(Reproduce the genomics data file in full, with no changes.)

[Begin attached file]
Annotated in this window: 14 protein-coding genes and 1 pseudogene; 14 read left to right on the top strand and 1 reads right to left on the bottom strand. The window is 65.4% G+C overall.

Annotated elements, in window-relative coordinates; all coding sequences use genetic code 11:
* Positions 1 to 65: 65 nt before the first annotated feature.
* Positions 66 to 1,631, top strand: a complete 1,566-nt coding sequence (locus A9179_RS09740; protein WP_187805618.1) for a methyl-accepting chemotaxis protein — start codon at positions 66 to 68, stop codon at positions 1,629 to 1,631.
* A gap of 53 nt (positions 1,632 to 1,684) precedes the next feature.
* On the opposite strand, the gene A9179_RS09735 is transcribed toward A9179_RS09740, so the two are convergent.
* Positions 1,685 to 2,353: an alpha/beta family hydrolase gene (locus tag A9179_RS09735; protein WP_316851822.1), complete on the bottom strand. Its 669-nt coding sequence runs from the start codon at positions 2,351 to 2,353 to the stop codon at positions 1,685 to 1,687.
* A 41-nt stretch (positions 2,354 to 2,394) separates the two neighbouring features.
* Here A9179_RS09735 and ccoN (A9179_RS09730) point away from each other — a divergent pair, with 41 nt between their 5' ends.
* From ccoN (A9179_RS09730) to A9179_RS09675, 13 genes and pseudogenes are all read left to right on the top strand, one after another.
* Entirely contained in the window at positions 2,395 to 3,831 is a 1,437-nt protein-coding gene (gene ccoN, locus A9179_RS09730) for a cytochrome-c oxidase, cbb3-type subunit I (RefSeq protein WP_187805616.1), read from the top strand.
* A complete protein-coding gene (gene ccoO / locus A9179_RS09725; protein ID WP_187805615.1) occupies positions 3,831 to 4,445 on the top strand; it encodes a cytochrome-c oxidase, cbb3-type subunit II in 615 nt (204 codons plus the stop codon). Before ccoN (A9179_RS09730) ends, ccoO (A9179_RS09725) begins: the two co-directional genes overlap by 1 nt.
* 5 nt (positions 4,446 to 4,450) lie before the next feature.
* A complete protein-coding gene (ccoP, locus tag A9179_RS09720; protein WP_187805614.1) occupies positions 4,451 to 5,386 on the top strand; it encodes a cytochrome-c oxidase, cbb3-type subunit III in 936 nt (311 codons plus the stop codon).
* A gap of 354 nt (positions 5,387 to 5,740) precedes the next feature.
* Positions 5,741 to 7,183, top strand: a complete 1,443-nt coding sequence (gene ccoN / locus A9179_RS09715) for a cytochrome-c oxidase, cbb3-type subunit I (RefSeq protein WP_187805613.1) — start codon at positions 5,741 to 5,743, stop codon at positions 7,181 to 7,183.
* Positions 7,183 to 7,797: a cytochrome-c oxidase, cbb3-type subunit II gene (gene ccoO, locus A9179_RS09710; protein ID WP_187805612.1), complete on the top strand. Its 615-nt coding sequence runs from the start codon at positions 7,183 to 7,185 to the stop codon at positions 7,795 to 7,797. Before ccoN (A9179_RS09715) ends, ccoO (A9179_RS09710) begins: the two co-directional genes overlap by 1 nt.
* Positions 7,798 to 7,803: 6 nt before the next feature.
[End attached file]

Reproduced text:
Annotated in this window: 14 protein-coding genes and 1 pseudogene; 14 read left to right on the top strand and 1 reads right to left on the bottom strand. The window is 65.4% G+C overall.

Annotated elements, in window-relative coordinates; all coding sequences use genetic code 11:
* Positions 1 to 65: 65 nt before the first annotated feature.
* Positions 66 to 1,631, top strand: a complete 1,566-nt coding sequence (locus A9179_RS09740; protein WP_187805618.1) for a methyl-accepting chemotaxis protein — start codon at positions 66 to 68, stop codon at positions 1,629 to 1,631.
* A gap of 53 nt (positions 1,632 to 1,684) precedes the next feature.
* On the opposite strand, the gene A9179_RS09735 is transcribed toward A9179_RS09740, so the two are convergent.
* Positions 1,685 to 2,353: an alpha/beta family hydrolase gene (locus tag A9179_RS09735; protein WP_316851822.1), complete on the bottom strand. Its 669-nt coding sequence runs from the start codon at positions 2,351 to 2,353 to the stop codon at positions 1,685 to 1,687.
* A 41-nt stretch (positions 2,354 to 2,394) separates the two neighbouring features.
* Here A9179_RS09735 and ccoN (A9179_RS09730) point away from each other — a divergent pair, with 41 nt between their 5' ends.
* From ccoN (A9179_RS09730) to A9179_RS09675, 13 genes and pseudogenes are all read left to right on the top strand, one after another.
* Entirely contained in the window at positions 2,395 to 3,831 is a 1,437-nt protein-coding gene (gene ccoN, locus A9179_RS09730) for a cytochrome-c oxidase, cbb3-type subunit I (RefSeq protein WP_187805616.1), read from the top strand.
* A complete protein-coding gene (gene ccoO / locus A9179_RS09725; protein ID WP_187805615.1) occupies positions 3,831 to 4,445 on the top strand; it encodes a cytochrome-c oxidase, cbb3-type subunit II in 615 nt (204 codons plus the stop codon). Before ccoN (A9179_RS09730) ends, ccoO (A9179_RS09725) begins: the two co-directional genes overlap by 1 nt.
* 5 nt (positions 4,446 to 4,450) lie before the next feature.
* A complete protein-coding gene (ccoP, locus tag A9179_RS09720; protein WP_187805614.1) occupies positions 4,451 to 5,386 on the top strand; it encodes a cytochrome-c oxidase, cbb3-type subunit III in 936 nt (311 codons plus the stop codon).
* A gap of 354 nt (positions 5,387 to 5,740) precedes the next feature.
* Positions 5,741 to 7,183, top strand: a complete 1,443-nt coding sequence (gene ccoN / locus A9179_RS09715) for a cytochrome-c oxidase, cbb3-type subunit I (RefSeq protein WP_187805613.1) — start codon at positions 5,741 to 5,743, stop codon at positions 7,181 to 7,183.
* Positions 7,183 to 7,797: a cytochrome-c oxidase, cbb3-type subunit II gene (gene ccoO, locus A9179_RS09710; protein ID WP_187805612.1), complete on the top strand. Its 615-nt coding sequence runs from the start codon at positions 7,183 to 7,185 to the stop codon at positions 7,795 to 7,797. Before ccoN (A9179_RS09715) ends, ccoO (A9179_RS09710) begins: the two co-directional genes overlap by 1 nt.
* Positions 7,798 to 7,803: 6 nt before the next feature.